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Ambition alone is not enough

Image: MIKI Yoshihito [CC BY 2.0], via Flickr

Without operational credibility even the brightest ideas will fail

Like Bhismadev Chakrabarti, profiled previously in Funding Insight, Andrew Futter, associate professor of international politics at the University of Leicester, was among the 50 UK-based researchers to win a European Research Council Consolidator Grant in December 2019.

With the 2020 round of ERC Consolidator Grants now closed to applications and UK-based researchers’ ability to participate in 2021 hanging in the balance of Brexit negotiations, Futter may be one of the last UK-based researchers to benefit from ERC funding. However, as for Chakrabarti, the insights that he learned from his successful bid apply to all those lining up big individual bids, whether those end up targeting the ERC or one of the schemes that the UK government has suggested would replace EU funding.

Strategic advantage

For Futter, the key takeaway from his win relates to credibility when proposing an ambitious project. He had been knocked back by the council before—a “very similar project” to his Consolidator Grant was rejected as a Starter Grant in 2018.

He reached the interview stage with his Starter Grant application and is fairly sure it did not go further because of the panel’s doubts that he could actually pull off the work. Futter had to overcome a particularly tricky obstacle in that regard. His project focuses on the development of new technologies and their effect on worldwide nuclear weapons policy.

“A lot of the questions [in the Starter Grant interview] focused on my data-collection methods because I wanted to get national security information,” Futter says. “I’m not sure I made that bit of the original project as watertight and convincing as it could have been.”

Top secret

This time he dealt head-on with the fact that officials can be understandably prickly when it comes to researchers probing their nuclear weapons capabilities. He convinced the panel that the best way to get the authorities to play ball was to be “totally transparent about what the project is and isn’t trying to get” from policymakers and that his questions were entirely focused on policy, rather than operational details.

Similarly, Futter says he suspects many big grant proposals fall down on their mechanics, logistics and methodology: “It’s not that the idea isn’t great and the research could be really significant, it’s the failure to convince the reviewers that it’s doable and that every aspect has been thought out.”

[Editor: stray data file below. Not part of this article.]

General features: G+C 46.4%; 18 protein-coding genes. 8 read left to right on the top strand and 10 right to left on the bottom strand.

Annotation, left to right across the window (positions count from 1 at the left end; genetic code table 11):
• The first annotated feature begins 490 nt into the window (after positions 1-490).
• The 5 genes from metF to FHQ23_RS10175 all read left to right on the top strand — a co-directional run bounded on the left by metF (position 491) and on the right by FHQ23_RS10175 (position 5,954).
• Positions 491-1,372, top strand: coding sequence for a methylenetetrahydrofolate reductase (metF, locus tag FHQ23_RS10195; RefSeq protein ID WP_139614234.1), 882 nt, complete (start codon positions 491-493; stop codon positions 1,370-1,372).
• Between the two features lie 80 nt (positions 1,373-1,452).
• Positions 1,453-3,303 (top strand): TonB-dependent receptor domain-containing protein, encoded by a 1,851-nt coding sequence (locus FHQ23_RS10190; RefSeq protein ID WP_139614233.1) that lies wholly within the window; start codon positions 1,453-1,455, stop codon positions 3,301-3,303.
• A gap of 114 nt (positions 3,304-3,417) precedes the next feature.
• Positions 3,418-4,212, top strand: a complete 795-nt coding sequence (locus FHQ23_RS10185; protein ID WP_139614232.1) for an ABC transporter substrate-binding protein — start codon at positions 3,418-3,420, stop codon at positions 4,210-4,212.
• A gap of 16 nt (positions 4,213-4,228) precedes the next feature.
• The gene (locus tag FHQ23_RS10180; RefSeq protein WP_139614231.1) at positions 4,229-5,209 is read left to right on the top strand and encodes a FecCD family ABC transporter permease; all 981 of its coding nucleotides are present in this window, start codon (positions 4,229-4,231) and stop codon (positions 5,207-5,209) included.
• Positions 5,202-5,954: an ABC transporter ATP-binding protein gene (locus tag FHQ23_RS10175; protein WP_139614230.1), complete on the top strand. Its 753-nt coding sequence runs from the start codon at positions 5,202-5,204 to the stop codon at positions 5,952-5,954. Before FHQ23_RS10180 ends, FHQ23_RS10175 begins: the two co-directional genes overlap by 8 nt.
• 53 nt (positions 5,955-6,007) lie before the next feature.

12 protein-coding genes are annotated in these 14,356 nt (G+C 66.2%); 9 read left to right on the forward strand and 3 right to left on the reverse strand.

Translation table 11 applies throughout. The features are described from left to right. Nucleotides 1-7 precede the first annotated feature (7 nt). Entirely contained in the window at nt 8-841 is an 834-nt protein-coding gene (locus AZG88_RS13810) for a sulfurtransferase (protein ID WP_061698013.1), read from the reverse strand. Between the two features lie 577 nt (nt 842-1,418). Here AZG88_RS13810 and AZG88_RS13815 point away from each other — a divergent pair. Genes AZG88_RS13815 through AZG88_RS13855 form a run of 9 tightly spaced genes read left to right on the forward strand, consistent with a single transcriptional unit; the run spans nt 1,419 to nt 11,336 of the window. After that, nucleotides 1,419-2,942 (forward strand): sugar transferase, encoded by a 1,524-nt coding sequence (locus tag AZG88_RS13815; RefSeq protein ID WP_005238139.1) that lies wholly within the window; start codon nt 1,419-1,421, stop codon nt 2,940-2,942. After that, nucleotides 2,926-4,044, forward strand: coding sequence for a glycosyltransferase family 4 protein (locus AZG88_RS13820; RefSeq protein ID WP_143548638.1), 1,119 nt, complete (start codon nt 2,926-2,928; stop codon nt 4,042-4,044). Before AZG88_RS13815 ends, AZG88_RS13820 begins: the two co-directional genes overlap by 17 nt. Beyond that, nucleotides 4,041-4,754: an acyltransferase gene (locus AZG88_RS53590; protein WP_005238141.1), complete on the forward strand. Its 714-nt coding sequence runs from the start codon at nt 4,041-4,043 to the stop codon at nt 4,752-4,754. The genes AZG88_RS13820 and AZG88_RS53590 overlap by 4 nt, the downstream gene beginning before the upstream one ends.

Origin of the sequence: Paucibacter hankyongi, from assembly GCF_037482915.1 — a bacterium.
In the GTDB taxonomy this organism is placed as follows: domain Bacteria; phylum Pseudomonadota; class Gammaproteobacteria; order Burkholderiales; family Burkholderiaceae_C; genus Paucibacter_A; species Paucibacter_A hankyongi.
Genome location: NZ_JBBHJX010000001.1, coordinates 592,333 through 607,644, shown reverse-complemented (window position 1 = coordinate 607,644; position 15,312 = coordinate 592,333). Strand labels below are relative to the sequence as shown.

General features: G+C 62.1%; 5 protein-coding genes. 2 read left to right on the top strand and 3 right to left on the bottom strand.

Accordingly, he spent much of his time when working up the grant on his project and personnel management plans in order to convince the panel that everything was in place. 

By breaking his five-year project up into discrete work packages—each with its own questions, aims, timelines, outputs and activities—Futter made his ambitious proposal easier to manage and understand. 

He knew that his bid would also be considered in terms of its contribution to wider scientific culture and used his experiences as a PhD student to guide him when it came to making sure the students on the project would benefit from it, via publications, teaching experience, credit and project management experience. 

“It’s thinking about managing people, about managing their career aspirations as well as the needs of the project,” he says.

Arms race

Of course, when it comes to big bids, the central idea is crucial. “You have to make a really big point of why this is paradigm shifting, why it’s really transformative, why now, why you, why this is the big idea,” Futter says.

This was not hard for him. “This project will be the first-ever conceptualisation of what I think is a fundamental change in nuclear politics,” Futter explains. “States are developing ever-more-sophisticated non-nuclear weaponry. The argument of the project is essentially that in this new technological context we have to go back and rethink the stuff we think we know about nuclear politics: deterrence, arms control, proliferation and even disarmament.”

Even armed with such a potent idea, though, Futter says he knew he would have to work at communicating it persuasively. “It’s about convincing the reviewers, who are probably going to see a hundred really interesting proposals, why yours is best, why yours has to be done, why it has to be funded by the ERC and why you’re the person to do it.”

To help with the writing, Futter secured some money from Leicester to pay for the services of grant-writing consultant Andrew Derrington, author of The Research Funding Toolkit. One trick he picked up from Derrington is that putting the concluding sentence of a paragraph first can often give text a punchier feel (although doing this too much can be a mistake).

Futter does not think Brexit made a great deal of difference to the evaluation of his proposal and in fact the project’s nature may have appealed to the EU’s perception of itself as a peace-broker. While he doesn’t think one project will bring about world peace, he hopes his is a step in the right direction. “If we don’t understand the problems properly then we’re not going to find any solutions any time soon,” he concludes. 

This is an extract from an article in Research Professional’s Funding Insight service. To subscribe contact sales@researchresearch.com